A specialized primary lymphoid organ of the immune system.
Within the thymus, T cells mature.
T cells are critical to the body’s adaptive immune system, allowing it to adapt specifically to foreign invaders.
It is composed of two identical lobes and is located anatomically in the anterior superior mediastinum.
The thymus is located between the inferior neck and the superior thorax.
The thymus increases in size from birth in response to postnatal antigen stimulation.
At puberty, by the early teens, the thymus begins to atrophy and regress, with adipose tissue mostly replacing the thymic stroma.
However, residual T cell lymphopoiesis continues throughout adult life, providing some immune response.
The thymus is where the T lymphocytes mature and become immunocompetent. Loss/lack of the thymus results in severe immunodeficiency and subsequent high susceptibility to infection.
The thymus consists of epithelium.
T cells mature from thymocytes, proliferate, and undergo a selection process in the thymic cortex before entering the medulla to interact with epithelial cells.
Orchestrates central immune tolerance through selective deletion of effector T cells targeted to self antigens.
Lymphocyte precursors and dendritic cells home to the thymus where cortical epithelial cells promote maturation and lineage commitment.
It is most active during the neonatal and pre-adolescent periods.
Thymus cells can be divided into thymic stromal cells and cells of hematopoietic origin, which are derived from bone marrow resident hematopoietic stem cells.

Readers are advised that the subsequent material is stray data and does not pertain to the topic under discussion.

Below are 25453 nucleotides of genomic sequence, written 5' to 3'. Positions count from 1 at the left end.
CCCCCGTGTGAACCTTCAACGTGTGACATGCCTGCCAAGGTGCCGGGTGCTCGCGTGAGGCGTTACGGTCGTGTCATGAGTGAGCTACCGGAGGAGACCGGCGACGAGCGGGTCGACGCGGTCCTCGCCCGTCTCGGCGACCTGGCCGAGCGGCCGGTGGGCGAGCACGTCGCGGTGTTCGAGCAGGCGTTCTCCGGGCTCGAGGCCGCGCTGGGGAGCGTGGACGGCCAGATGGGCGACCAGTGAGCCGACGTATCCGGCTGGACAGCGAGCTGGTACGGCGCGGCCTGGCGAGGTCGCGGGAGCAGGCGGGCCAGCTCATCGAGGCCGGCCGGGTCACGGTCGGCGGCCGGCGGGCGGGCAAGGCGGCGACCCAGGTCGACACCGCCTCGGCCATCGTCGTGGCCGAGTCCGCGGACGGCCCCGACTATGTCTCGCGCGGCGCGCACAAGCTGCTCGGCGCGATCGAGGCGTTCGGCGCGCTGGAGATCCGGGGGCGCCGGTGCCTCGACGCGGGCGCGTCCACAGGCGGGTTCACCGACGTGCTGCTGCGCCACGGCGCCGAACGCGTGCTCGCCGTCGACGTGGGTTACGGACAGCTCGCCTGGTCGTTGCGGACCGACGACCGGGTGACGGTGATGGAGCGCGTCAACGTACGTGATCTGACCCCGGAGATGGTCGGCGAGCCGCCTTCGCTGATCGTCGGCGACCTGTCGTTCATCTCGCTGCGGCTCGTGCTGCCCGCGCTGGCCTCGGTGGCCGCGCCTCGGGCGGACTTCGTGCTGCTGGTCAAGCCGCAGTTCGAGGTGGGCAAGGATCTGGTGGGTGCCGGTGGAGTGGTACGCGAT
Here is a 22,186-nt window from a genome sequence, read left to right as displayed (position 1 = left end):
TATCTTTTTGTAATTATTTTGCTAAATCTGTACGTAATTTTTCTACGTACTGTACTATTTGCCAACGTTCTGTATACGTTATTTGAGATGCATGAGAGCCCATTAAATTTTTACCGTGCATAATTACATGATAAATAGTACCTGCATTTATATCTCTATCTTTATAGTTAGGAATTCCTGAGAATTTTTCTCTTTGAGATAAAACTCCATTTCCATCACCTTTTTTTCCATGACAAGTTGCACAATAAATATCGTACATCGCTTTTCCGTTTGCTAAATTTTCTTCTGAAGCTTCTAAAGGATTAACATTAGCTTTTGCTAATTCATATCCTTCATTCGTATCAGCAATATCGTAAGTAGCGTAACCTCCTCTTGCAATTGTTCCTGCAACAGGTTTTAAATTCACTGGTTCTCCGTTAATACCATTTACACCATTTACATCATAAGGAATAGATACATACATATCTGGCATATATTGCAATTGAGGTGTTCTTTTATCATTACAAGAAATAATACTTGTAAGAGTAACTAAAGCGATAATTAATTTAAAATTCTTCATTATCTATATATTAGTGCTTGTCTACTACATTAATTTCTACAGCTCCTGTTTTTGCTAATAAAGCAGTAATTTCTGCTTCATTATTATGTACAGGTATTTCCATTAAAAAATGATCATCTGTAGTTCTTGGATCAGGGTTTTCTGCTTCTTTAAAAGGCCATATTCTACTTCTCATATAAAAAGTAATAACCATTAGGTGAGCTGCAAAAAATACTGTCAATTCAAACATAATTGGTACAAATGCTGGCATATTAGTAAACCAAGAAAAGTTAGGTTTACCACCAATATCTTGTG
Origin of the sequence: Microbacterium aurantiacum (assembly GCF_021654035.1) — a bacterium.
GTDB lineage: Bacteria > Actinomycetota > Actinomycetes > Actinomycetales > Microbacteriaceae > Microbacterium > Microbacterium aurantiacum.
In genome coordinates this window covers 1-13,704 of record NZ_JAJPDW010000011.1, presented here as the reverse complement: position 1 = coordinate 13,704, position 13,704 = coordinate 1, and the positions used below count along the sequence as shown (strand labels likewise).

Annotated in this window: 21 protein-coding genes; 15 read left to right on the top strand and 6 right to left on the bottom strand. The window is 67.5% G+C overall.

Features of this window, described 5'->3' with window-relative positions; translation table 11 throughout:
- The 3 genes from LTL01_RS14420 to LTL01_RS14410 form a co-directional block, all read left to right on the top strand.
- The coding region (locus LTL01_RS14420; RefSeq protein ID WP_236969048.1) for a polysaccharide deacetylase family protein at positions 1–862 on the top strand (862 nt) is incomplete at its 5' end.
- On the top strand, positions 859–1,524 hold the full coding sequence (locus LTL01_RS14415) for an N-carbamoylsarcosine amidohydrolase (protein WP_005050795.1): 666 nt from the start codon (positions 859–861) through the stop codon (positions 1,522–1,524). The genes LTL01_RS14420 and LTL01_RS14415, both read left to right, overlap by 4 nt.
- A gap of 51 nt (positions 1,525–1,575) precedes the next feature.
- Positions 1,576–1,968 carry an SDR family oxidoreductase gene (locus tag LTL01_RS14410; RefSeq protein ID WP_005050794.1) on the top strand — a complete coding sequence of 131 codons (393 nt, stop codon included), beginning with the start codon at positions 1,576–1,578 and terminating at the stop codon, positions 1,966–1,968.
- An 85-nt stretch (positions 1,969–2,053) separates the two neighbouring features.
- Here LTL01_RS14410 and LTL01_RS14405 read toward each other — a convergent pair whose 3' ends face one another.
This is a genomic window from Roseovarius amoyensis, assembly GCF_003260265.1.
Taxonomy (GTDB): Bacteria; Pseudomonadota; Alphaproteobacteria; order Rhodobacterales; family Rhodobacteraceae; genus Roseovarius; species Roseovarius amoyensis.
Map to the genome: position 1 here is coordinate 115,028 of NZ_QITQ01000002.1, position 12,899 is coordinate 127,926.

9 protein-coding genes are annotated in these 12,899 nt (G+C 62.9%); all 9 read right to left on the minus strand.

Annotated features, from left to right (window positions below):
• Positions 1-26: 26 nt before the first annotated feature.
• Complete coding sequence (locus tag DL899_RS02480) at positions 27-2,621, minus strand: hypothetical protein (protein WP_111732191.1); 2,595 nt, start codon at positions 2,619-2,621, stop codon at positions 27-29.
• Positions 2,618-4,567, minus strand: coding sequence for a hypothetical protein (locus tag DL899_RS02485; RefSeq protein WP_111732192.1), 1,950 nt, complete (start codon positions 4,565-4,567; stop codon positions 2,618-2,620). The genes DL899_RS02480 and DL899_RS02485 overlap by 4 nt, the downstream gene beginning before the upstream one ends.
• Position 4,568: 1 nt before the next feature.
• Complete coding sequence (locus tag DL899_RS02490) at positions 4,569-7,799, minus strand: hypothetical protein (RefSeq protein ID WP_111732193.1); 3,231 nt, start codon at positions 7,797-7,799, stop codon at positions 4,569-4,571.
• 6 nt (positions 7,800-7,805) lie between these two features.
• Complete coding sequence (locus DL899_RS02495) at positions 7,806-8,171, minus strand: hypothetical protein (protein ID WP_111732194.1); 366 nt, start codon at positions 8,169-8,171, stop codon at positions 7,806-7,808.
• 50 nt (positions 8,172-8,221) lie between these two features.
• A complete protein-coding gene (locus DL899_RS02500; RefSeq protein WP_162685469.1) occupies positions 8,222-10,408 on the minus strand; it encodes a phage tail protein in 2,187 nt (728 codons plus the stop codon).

Developing T cells are referred to as thymocytes and are of hematopoietic origin.
The thymus is critical for normal development of the immune system as infants who undergo thymectomy have reduced T cell counts that do not recover to normal levels, even after years of follow and have impaired immuneresponses to childhood vaccines.
Children with congenital heart defects, who undergo thymectomy have a reduced naïve T cell count that is persistent to adulthood.
Thymus atrophy begins in infancy and accelerates in puberty with a marked decline in new T cell generation.
With decreased central T cell production, the body maintains number of T cells through peripheral clonal proliferation of T cell populations with a limited T-cell receptor base.
Stromal cells include epithelial cells of the thymic cortex and medulla, and dendritic cells.
Central tolerance induction, is a primary goal of the thymus.
While, residual T lymphopoiesis continues throughout adult life, the thymus is largest and most active during the neonatal and pre-adolescent periods.
The thymus begins atrophied and the thymus stroma is mostly replaced by tissue by the early teens.
T cells develop in the thymus from hematopoietic progenitor cells.
Thymus stromal cells promote the selection of a functional and self-tolerant T cell population.
The two lobes differ slightly in size and may be united or separated.
It is in front of the heart and behind the sternum.
The lobe of the thymus can be divided histologically to a central medulla and a peripheral cortex which is surrounded by an outer capsule.
The cortex and medulla have different functions in the development of T cells.